Alison Booth – Bellevue

Red Door (Ember Press UK), 2023
Cover design by Clare Connie Shepherd)

Alison Booth’s Bellevue is at once a personal and domestic drama and an incisive social commentary on its temporal and geographical settings, the New South Wales Blue Mountains in the 1970s. It is a mystery, a crime novel of sorts, a story of loss and the finding of renewed hope and happiness through community connection.

Barbie speaks to Alison Booth about Bellevue

The lead is recently widowed Clare Barclay, who inherits the Blue Mountains property Bellevue from her late husband’s Aunt Hilda.

Clare is reeling from the loss of her husband in a shooting accident but she also discovers that he has left her in such debt that their family home is lost. Bellevue has been a sanctuary in the past and becomes one again as she tries to nurse her wounds, renovating the property and gardens whilst quietly investigating the mysterious events surrounding her husband’s last days and the financial debacle he’s created.

In the Blue Mountains community, Clare finds a small group of like-minded souls, particularly in the librarian and members of the conservation society. When Bellevue and other properties come under threat from developers, they band together in true 70s-style to launch a protest movement.

Here we see the history of this movement including actions by powerful unions of the time against government policies. Clare’s teaching and writing skills prove useful to the protest movement and she finds some of her old self and confidence returning.

With the all too familiar pairing of shonky real estate and corrupt politicians bubbling along in the understory, the author cleverly creates a tale which is both a finding of self and a pacy thriller.

As Clare learns disturbing facts about her husband’s financial dealings and contends with the daily challenges of her new life, she also uncovers the extent of some of the crimes committed to her detriment. Again, the bells of the seventies ring loudly here.

The author has created a pleasing cast of characters in her mountains community, most of them recognisable to those of us old enough to remember the seventies. In doing so, she presents a (for me nostalgic) picture of the times – the conservationists, the not so well off, the eccentric and artistic, those seeking the cheaper housing of out of Sydney places, the migrants and refugees old and new, the extremely wealthy with weekend properties and grand mansions.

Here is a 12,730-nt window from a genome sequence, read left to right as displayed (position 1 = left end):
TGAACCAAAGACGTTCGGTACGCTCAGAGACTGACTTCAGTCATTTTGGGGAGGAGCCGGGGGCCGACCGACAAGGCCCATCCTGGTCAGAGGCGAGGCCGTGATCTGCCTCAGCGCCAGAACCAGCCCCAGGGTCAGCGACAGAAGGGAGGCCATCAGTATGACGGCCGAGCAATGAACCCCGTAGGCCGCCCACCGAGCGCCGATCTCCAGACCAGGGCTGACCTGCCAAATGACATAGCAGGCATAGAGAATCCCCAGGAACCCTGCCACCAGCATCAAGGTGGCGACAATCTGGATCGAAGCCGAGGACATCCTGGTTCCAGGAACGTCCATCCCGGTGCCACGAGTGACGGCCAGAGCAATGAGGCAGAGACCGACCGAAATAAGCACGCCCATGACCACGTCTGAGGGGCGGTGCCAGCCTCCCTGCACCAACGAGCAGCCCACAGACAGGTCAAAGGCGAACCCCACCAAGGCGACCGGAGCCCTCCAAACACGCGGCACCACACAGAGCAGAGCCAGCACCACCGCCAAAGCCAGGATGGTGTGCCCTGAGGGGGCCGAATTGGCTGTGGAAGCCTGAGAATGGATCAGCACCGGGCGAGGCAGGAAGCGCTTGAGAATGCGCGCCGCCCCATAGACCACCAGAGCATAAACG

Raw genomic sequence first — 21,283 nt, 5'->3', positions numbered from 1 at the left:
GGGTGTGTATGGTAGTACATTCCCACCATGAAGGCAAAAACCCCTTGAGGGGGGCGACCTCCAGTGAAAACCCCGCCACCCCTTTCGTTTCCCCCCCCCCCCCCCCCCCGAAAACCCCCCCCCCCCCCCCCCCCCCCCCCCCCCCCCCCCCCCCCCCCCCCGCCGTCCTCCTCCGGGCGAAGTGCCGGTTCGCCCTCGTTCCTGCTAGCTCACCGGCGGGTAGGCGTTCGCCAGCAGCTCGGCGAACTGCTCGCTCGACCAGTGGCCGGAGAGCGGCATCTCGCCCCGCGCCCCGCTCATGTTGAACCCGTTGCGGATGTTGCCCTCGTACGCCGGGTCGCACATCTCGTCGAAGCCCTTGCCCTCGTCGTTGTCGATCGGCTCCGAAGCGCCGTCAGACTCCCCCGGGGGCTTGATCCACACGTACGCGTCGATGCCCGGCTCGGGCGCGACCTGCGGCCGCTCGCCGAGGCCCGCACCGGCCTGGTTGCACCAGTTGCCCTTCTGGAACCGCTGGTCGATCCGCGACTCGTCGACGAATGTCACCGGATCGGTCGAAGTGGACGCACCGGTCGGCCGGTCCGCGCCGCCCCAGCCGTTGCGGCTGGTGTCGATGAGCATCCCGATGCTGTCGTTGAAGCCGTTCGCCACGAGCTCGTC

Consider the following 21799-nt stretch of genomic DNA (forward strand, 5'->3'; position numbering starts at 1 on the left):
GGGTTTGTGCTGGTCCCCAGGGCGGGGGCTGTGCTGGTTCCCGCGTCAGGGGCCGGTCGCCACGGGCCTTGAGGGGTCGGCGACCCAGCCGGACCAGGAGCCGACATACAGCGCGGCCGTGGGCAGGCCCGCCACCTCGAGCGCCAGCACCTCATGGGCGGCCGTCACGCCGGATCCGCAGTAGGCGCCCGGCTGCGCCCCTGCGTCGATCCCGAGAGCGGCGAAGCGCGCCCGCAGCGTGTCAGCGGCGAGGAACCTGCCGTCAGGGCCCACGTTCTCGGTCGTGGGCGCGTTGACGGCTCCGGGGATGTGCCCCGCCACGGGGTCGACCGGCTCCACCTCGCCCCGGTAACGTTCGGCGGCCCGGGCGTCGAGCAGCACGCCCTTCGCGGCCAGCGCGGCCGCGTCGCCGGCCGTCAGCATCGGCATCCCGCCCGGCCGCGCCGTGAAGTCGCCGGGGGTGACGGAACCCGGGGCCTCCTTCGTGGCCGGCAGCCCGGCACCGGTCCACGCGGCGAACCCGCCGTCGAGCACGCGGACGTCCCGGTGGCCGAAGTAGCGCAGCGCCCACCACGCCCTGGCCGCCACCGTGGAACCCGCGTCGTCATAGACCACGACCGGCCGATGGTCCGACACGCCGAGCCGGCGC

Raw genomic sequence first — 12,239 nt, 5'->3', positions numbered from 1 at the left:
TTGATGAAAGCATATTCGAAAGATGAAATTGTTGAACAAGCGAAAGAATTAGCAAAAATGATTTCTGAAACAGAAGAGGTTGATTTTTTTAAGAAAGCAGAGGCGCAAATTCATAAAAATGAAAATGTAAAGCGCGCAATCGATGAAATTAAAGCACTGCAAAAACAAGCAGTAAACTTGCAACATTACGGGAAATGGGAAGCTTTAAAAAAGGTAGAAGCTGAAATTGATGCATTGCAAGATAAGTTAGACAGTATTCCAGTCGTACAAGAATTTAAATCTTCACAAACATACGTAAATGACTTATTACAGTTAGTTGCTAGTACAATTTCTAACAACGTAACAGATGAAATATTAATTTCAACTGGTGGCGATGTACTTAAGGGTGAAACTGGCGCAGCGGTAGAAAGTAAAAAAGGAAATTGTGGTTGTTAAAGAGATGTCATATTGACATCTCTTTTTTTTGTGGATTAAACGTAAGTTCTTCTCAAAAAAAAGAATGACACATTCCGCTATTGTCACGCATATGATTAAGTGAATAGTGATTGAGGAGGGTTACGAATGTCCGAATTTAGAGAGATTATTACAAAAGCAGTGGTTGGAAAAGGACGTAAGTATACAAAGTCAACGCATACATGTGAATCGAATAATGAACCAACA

And then there is the delightful young lad Joe, who becomes Clare’s valued friend and ally. Joe’s disadvantaged homelife is clear, but it is his plucky spirit and artistic talent that shine most brightly. His point of view provides another voice in the story with his ten-year old’s observations and boyish actions. His friendship with Clare develops cautiously but becomes a vehicle for change for the better in his life and hers.

We are also treated to the workings of Clare’s mind as she grapples with being alone in the big house with certain elements of the community bent on getting her to sell. This allows us to step easily into Clare’s shoes as we follow her about her day, gardening, shopping, problem solving, missing her daughter, making friendships, girding her loins against those trying to frighten her, asking herself difficult questions about her marriage and its lack of transparency in some areas.

Drama is heightened and the story advanced through the judicious use of conversation, giving the work an almost theatrical feel. At the same time descriptions of landscape and other settings are richly detailed and peppered with character’s sensory responses.

It is when Clare becomes involved in the protest movement against land development in the mountains that we begin to acutely feel the era. The author depicts the backroom strategising and often tedious work of preparing to fight city hall, whilst observing for us the sexism and racism of the times, the social inequalities, the rampant greed of the wealthy and the operations of the old boy and old money networks.

Alison Booth demonstrates her deep insights into the feel of the seventies, not merely its external trappings and historical record.

Bellevue is a clever blend of the personal and the societal-historical, but it is the people of this book who hold our attention so firmly and the beautiful writing of this author that makes it such reading pleasure.

Thank you to Red Door for my review copy and to Alison for speaking with me about this work, the times in which it is set and the important aspects of her fiction writing.